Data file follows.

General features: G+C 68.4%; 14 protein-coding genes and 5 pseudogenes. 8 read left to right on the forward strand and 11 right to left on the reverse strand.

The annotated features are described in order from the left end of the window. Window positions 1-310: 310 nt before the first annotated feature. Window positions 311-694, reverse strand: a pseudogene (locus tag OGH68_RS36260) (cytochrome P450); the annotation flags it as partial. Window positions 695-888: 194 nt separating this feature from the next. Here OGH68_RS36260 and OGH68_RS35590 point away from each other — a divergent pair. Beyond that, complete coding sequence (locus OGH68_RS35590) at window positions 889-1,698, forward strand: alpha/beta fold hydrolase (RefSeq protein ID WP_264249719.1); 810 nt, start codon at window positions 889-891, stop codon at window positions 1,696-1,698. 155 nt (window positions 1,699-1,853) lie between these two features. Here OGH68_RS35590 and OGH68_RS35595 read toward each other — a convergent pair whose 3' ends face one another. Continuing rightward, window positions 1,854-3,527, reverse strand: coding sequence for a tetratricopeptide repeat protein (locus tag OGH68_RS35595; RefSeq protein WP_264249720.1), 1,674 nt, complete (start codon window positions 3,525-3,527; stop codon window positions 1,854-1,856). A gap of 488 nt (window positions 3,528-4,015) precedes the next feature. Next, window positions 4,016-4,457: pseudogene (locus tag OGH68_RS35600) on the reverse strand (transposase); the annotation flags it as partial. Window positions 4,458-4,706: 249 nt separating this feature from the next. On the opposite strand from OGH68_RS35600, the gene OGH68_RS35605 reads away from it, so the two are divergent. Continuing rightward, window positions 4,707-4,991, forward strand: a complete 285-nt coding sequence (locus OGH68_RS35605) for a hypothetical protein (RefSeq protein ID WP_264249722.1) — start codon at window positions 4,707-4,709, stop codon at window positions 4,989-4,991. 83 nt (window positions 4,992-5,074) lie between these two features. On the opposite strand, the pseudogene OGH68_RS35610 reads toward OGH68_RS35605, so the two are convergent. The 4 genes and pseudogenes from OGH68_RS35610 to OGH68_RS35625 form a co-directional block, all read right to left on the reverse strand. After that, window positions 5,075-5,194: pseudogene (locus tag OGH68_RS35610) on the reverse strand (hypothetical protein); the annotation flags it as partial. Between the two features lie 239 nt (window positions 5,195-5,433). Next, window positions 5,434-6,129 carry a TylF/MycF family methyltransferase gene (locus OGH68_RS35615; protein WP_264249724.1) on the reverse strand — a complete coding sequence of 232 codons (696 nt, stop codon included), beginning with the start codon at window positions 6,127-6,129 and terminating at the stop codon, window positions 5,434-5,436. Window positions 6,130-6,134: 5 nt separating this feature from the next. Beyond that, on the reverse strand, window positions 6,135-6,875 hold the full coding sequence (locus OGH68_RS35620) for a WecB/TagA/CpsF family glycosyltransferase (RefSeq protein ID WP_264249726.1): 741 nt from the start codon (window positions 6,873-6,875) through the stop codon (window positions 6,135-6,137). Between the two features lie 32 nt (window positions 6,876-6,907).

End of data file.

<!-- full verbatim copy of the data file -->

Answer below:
General features: G+C 68.4%; 14 protein-coding genes and 5 pseudogenes. 8 read left to right on the forward strand and 11 right to left on the reverse strand.

The annotated features are described in order from the left end of the window. Window positions 1-310: 310 nt before the first annotated feature. Window positions 311-694, reverse strand: a pseudogene (locus tag OGH68_RS36260) (cytochrome P450); the annotation flags it as partial. Window positions 695-888: 194 nt separating this feature from the next. Here OGH68_RS36260 and OGH68_RS35590 point away from each other — a divergent pair. Beyond that, complete coding sequence (locus OGH68_RS35590) at window positions 889-1,698, forward strand: alpha/beta fold hydrolase (RefSeq protein ID WP_264249719.1); 810 nt, start codon at window positions 889-891, stop codon at window positions 1,696-1,698. 155 nt (window positions 1,699-1,853) lie between these two features. Here OGH68_RS35590 and OGH68_RS35595 read toward each other — a convergent pair whose 3' ends face one another. Continuing rightward, window positions 1,854-3,527, reverse strand: coding sequence for a tetratricopeptide repeat protein (locus tag OGH68_RS35595; RefSeq protein WP_264249720.1), 1,674 nt, complete (start codon window positions 3,525-3,527; stop codon window positions 1,854-1,856). A gap of 488 nt (window positions 3,528-4,015) precedes the next feature. Next, window positions 4,016-4,457: pseudogene (locus tag OGH68_RS35600) on the reverse strand (transposase); the annotation flags it as partial. Window positions 4,458-4,706: 249 nt separating this feature from the next. On the opposite strand from OGH68_RS35600, the gene OGH68_RS35605 reads away from it, so the two are divergent. Continuing rightward, window positions 4,707-4,991, forward strand: a complete 285-nt coding sequence (locus OGH68_RS35605) for a hypothetical protein (RefSeq protein ID WP_264249722.1) — start codon at window positions 4,707-4,709, stop codon at window positions 4,989-4,991. 83 nt (window positions 4,992-5,074) lie between these two features. On the opposite strand, the pseudogene OGH68_RS35610 reads toward OGH68_RS35605, so the two are convergent. The 4 genes and pseudogenes from OGH68_RS35610 to OGH68_RS35625 form a co-directional block, all read right to left on the reverse strand. After that, window positions 5,075-5,194: pseudogene (locus tag OGH68_RS35610) on the reverse strand (hypothetical protein); the annotation flags it as partial. Between the two features lie 239 nt (window positions 5,195-5,433). Next, window positions 5,434-6,129 carry a TylF/MycF family methyltransferase gene (locus OGH68_RS35615; protein WP_264249724.1) on the reverse strand — a complete coding sequence of 232 codons (696 nt, stop codon included), beginning with the start codon at window positions 6,127-6,129 and terminating at the stop codon, window positions 5,434-5,436. Window positions 6,130-6,134: 5 nt separating this feature from the next. Beyond that, on the reverse strand, window positions 6,135-6,875 hold the full coding sequence (locus OGH68_RS35620) for a WecB/TagA/CpsF family glycosyltransferase (RefSeq protein ID WP_264249726.1): 741 nt from the start codon (window positions 6,873-6,875) through the stop codon (window positions 6,135-6,137). Between the two features lie 32 nt (window positions 6,876-6,907).